How Pushy Is Too Pushy?
Pompilio, Natalie, American Journalism Review
Good aggressive reporting or cold-hearted invasion privacy? Now it's up to a Florida judge to decide.
In the lawsuit Sisser vs. Unruh and Post Newsweek Stations Inc., both sides agree that WPLG-Channel 10 reporter Jilda Unruh visited the Miami hospital room of lobbyist Eric Sisser on May 8 as he awaited treatment for a heart condition. Unruh then asked Sisser about his role in a controversial land deal. An angry Sisser asked Unruh to leave his room, and a lawsuit was born.
According to media reports, Sisser alleges that Unruh sneaked into his room and harassed him with her inquiries, upsetting him so much that his blood pressure rose dangerously and he needed a nitroglycerin drip. Unruh and her television station say she was invited into Sisser's chamber after knocking. With no camera or tape recorder in hand, she asked Sisser a few questions until he asked her to go.
Sisser obtained a 30-day restraining order against Unruh and her colleagues at the Miami ABC affiliate. The full lawsuit, which claims invasion of privacy and emotional distress and seeks unspecified monetary damages, is pending.
The case prompts the question, How far should reporters go for a story?
The Poynter Institute's Al Tompkins says journalists have to ask themselves a basic question before going that extra step: "How does the truth I'm finding weigh against the harm I'm causing?" In some cases, he says, slightly out-of-bounds tactics are justified. "We do intrude, but we can justify it by the justice we seek," Tompkins says.
In a recent case, a Florida state attorney killed himself as Tampa and St. Petersburg media were uncovering the truth about his gambling habits and many personal loans (see "Feeling the Heat," December 2000). The journalists had asked for records of the man's Internet use, information he may have thought was private but had been viewed on a government owned computer. The journalists were right to press for the information, Tompkins says. "It was a really important story," he says. "It was a justified story."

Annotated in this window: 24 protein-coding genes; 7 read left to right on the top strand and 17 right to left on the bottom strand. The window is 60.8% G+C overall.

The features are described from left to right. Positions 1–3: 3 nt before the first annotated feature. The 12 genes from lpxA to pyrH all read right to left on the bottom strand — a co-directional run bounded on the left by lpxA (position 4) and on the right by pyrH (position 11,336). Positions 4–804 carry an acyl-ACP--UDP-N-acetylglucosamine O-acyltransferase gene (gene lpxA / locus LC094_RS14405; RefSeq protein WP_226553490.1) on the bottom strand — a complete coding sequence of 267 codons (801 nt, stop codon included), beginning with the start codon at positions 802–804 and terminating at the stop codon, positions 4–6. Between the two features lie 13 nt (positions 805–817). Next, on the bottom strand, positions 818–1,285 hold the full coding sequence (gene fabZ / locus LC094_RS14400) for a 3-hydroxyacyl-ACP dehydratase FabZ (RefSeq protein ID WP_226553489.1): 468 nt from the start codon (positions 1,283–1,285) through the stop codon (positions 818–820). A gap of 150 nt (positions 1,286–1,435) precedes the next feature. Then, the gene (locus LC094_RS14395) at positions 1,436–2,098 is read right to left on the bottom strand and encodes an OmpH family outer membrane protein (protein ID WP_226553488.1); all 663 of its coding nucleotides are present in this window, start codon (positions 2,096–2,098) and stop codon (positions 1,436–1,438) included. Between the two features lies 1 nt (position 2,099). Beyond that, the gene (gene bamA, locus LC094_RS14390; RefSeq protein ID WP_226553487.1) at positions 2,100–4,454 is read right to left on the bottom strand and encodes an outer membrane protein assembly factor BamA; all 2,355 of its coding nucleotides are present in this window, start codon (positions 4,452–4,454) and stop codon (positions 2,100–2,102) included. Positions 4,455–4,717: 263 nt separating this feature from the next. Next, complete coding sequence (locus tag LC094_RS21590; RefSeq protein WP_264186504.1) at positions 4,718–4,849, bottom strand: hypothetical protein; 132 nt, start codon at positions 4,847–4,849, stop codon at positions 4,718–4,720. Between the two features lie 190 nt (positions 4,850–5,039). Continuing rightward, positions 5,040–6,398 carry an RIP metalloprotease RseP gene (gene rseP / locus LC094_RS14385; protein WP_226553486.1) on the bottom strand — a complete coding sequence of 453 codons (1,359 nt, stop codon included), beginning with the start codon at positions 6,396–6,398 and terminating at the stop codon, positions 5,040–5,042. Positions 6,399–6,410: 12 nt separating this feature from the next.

And Tompkins doesn't think overaggressiveness is rampant in the profession. "The big problem is we're not aggressive enough," he says. "We don't seek enough truths. We tend to shoot our big elephant guns at stories that don't deserve it."
Max Cacas, senior online producer for the Freedom Forum, says the WPLG story didn't call for this intrusion. Even if the events occurred exactly as Unruh claims, she crossed the line, he says. "She still went to a hospital. People are sick in hospitals, and they're not always at their best." If Cacas was Unruh's producer, he adds, Sisser "would have to be an ax murderer before I gave her a bye for what she did."
Unruh is known as an aggressive investigator, garnering the nickname "Pitbull in Pumps" early in her 15-year-plus career. …